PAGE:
1911 Encyclopædia Britannica/Pleasure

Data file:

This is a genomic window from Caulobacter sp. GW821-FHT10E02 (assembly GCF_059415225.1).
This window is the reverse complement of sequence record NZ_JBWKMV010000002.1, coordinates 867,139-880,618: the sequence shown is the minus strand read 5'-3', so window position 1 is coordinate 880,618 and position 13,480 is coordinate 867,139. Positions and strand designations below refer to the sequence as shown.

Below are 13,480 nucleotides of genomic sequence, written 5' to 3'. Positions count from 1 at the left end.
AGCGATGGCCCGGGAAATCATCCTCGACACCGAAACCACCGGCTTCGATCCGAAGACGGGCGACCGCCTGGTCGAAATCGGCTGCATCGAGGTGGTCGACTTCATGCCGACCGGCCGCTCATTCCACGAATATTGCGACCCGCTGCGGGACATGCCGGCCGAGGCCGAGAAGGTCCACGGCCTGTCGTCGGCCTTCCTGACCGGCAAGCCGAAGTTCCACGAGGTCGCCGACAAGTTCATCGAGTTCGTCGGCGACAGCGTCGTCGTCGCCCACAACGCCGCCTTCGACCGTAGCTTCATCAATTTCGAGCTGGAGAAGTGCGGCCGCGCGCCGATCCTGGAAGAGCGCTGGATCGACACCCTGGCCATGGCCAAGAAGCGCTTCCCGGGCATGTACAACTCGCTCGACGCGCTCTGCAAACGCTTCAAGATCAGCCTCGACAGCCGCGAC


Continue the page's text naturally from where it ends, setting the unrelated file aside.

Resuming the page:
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PLEASURE (through Fr. plaisir from Lat. placere, to please; Gr. ἡδονή), a term used loosely in ordinary language as practically synonymous with “enjoyment.” As such it is applied equally to what are known as the “higher” or "intellectual” pleasures, and to purely “sensual," “animal” or “lower” pleasures. The conditions under which a man is pleased are the subject both or psychological and of ethical investigation. In general it may be said that pleasure and pain follow respectively upon the success of the failure of some effort, mental or physical (see Psychology); they may also attend upon purely passive sensations, e.g. a warm sun, a heavy shower, or upon associations with previous states of mind (i.e. a man may enjoy a sensation which is intrinsically painful, if it has pleasant associations). Recognition of the fact that mankind seeks pleasure and avoids pain has led some moralists to the conclusion that all human conduct is actuated by hedonic considerations: this is the direct antithesis to ethical theories which maintain an absolute criterion of right and wrong (see Hedonism; Ethics). Aristotle took a middle view, holding that pleasure, though not the end of virtuous action yet necessarily follows upon it (ἐπιγενόμενόν τι τέλος).